Effects of a regular walking exercise program on behavioral and biochemical aspects in elderly people with type II diabetes.
ABSTRACT The present study examined the effects of a regular walking exercise program on behavioral (daily physical activity, physical strength, energy consumption) and biochemical (fasting blood glucose [FBG], glycated hemoglobin [HbA1c], total cholesterol, triglycerides [TG], low-density lipoprotein cholesterol, and high-density lipoprotein cholesterol) aspects of elderly people with type II diabetes. A randomized and stratified experimental design was used with experimental and control groups. The experimental group was subjected to a 6 month walking exercise program, involving walking exercise three times per week for 50 min, and a 4 week education program on diet control and the prevention of complications, once per week for 20 min. Post-test was conducted after 3 and 6 months to examine short- and long-term behavioral and biochemical effects. The regular walking exercise program effectively increased daily physical activity, physical strength, and energy consumption (behavioral aspects), and decreased FBG, HbA1c, and TG levels (biochemical aspects) in elderly people with type II diabetes. The incidence of type II diabetes complications might be reduced by implementing a regular walking exercise program.
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ABSTRACT: Comparisons of physical activity measured by accelerometers in overweight/obese adults and their normal-weight counterparts are limited. Compliance with the 2002 Institute of Medicine (IOM) exercise recommendations for 60 minutes of moderate-intensity exercise daily has not been reported. The purpose of this study was to compare physical activity, as measured by accelerometers, in overweight/obese adults vs. normal-weight controls and to assess compliance with recommendations for physical activity by the IOM in 2002 and by the Centers for Disease Control and Prevention and American College of Sports Medicine in 1995 for 30 minutes of moderate-intensity activity, preferably all days of the week. Sixty-two overweight/obese subjects, BMI > or = 25, included 31 adults, 12 men and 19 women, 25 to 69 years old, and their normal-weight controls, BMI 18.5 to 24.9, matched for gender, age, and height. Body composition was assessed using DXA. Physical activity was measured with Actigraph accelerometers (MTI, Fort Walton Beach, FL) worn by each participant for 7 consecutive days. Accelerometry data indicated that overweight/obese adults recorded approximately 60 counts per minute less per day and spent 21 minutes less engaged in moderate or greater intensity activity than their normal-weight counterparts. Although 71% to 94% of those studied met 1995 recommendations, only 13% of overweight/obese subjects and 26% of normal-weight participants met 2002 exercise recommendations. These results suggest that daily minutes spent in moderate-intensity activity or greater are associated with weight status and that the 2002 IOM recommendations may be difficult to meet even for normal-weight individuals.Obesity 12/2006; 14(12):2259-65. · 3.92 Impact Factor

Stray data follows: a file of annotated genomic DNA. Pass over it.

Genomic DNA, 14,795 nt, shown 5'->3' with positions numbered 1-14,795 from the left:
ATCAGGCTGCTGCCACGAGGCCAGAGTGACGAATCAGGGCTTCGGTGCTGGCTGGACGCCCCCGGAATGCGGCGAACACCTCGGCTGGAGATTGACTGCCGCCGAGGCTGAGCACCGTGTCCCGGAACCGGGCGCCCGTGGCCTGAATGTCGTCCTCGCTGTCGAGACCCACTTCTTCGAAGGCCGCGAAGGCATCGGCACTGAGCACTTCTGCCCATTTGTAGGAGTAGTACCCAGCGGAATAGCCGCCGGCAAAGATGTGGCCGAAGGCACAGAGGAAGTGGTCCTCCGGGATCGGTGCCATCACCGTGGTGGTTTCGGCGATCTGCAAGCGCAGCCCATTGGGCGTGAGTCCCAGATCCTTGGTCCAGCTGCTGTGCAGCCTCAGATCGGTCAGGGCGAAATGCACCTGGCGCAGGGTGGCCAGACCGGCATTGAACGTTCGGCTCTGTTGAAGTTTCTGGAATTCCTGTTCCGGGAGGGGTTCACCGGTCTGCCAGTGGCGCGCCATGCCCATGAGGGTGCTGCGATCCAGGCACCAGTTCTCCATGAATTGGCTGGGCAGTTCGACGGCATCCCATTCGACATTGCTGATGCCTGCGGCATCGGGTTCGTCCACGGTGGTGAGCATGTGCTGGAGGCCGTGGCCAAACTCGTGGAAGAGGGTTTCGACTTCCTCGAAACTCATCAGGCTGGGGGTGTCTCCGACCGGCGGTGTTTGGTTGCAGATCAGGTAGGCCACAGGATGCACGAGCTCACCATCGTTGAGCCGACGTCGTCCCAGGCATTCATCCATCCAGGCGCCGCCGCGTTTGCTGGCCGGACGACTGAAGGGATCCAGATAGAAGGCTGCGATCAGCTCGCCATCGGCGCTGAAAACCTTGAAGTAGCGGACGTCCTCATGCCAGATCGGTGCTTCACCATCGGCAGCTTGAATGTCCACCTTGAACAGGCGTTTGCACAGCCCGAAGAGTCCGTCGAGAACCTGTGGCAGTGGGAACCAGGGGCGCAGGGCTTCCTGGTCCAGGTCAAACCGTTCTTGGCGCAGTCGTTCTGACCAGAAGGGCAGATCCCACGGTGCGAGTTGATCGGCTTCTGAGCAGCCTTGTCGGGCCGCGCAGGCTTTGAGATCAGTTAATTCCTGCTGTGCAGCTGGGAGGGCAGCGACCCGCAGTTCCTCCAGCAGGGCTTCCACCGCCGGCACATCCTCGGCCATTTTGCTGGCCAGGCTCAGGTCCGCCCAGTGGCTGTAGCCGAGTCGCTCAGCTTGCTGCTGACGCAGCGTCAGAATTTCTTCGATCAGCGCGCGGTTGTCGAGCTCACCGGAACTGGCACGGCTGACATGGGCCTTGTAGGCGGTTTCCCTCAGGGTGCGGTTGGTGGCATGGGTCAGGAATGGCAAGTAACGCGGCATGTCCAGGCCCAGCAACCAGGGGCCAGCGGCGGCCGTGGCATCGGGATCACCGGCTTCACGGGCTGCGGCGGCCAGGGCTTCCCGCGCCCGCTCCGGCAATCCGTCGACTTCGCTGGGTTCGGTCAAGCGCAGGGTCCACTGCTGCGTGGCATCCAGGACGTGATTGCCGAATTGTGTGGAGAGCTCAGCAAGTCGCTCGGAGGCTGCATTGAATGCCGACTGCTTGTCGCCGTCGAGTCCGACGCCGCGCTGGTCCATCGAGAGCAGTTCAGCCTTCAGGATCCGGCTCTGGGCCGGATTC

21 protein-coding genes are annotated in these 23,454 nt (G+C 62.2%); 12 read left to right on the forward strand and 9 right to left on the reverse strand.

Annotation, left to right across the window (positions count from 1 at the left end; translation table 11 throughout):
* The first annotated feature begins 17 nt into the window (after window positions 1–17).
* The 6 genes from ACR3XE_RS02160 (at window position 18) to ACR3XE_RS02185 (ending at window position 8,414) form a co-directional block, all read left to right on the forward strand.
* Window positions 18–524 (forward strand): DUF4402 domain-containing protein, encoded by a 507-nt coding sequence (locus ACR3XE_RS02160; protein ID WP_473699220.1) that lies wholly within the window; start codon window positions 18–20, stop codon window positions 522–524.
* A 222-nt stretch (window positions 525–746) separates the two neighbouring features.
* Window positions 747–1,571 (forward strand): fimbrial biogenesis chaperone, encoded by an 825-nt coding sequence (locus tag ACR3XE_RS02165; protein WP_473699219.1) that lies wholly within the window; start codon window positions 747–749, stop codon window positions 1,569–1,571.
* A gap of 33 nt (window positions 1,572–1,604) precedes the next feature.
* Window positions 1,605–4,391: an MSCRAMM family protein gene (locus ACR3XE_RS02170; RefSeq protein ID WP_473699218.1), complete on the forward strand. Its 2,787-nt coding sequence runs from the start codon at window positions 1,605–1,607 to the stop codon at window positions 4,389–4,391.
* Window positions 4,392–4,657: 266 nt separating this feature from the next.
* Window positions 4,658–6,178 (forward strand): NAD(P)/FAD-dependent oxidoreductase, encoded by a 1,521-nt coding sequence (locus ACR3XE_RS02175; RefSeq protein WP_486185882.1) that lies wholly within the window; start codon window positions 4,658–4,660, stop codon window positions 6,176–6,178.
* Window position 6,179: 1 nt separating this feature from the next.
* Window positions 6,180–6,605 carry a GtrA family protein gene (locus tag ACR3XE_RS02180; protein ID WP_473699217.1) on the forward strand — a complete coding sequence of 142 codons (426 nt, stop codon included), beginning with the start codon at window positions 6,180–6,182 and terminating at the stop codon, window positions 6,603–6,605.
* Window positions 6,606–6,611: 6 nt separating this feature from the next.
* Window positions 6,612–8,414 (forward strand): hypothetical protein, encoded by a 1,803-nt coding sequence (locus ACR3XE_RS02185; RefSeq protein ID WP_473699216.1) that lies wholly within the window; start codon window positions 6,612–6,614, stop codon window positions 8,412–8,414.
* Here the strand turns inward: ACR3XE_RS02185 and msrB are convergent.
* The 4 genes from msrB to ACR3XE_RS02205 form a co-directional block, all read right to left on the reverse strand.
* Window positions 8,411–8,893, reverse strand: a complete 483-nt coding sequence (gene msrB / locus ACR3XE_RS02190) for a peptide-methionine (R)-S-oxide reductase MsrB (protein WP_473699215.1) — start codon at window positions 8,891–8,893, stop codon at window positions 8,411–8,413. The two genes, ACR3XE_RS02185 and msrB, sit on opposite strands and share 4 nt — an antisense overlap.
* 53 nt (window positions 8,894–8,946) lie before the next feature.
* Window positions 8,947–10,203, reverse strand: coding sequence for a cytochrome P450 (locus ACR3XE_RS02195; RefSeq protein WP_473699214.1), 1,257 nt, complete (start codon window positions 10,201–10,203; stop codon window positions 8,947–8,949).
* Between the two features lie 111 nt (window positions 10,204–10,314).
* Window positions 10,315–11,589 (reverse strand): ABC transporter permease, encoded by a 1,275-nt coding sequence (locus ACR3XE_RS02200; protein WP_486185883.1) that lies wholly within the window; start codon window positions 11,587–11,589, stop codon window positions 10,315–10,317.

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ABSTRACT: This paper, which has been reviewed and approved by the Board of Directors of the American Sleep Disorders Association, provides the background for the Standards of Practice Committee's parameters for the practice of sleep medicine in North America. The growing use of activity-based monitoring (actigraphy) in sleep medicine and sleep research has enriched and challenged traditional sleep-monitoring techniques. This review summarizes the empirical data on the validity of actigraphy in assessing sleep-wake patterns and assessing clinical and control groups ranging in age from infancy to elderly. An overview of sleep-related actigraphic studies is also included. Actigraphy provides useful measures of sleep-wake schedule and sleep quality. The data also suggest that actigraphy, despite its limitations, may be a useful, cost-effective method for assessing specific sleep disorders, such as insomnia and schedule disorders, and for monitoring their treatment process. Methodological issues such as the proper use of actigraphy and possible artifacts have not been systematically addressed in clinical research and practice.Sleep 06/1995; 18(4):288-302. · 5.10 Impact Factor
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ABSTRACT: This analysis describes physical activity levels and factors associated with physical activity in an ethnically diverse (African American, Native American, white) sample of rural older adults with diabetes. Data were collected using a population-based, cross-sectional stratified random sample survey of 701 community-dwelling elders with diabetes completed in 2 rural North Carolina counties. Outcome measures were as follows: first, physical activity in the past year, and second, days physically active in the prior week (0-7). Potential correlates included personal and health characteristics and were evaluated for statistical significance using logistic regression models. About half (52.5%) of the participants stated that they had engaged in physical activity in the past year. Among those, 42.5% stated that they had no days with at least 30 minutes of continuous physical activity in the prior week, while 21.5% reported daily physical activity. Common activities were walking and housework. Correlates of physical activity in the past year and days active in the prior week included measures of physical health and mobility. Physical activity in this ethnically diverse sample of rural elders with diabetes is limited. Effort must be invested to increase physical activity in these groups.The Journal of Rural Health 02/2006; 22(2):164-8. · 1.44 Impact Factor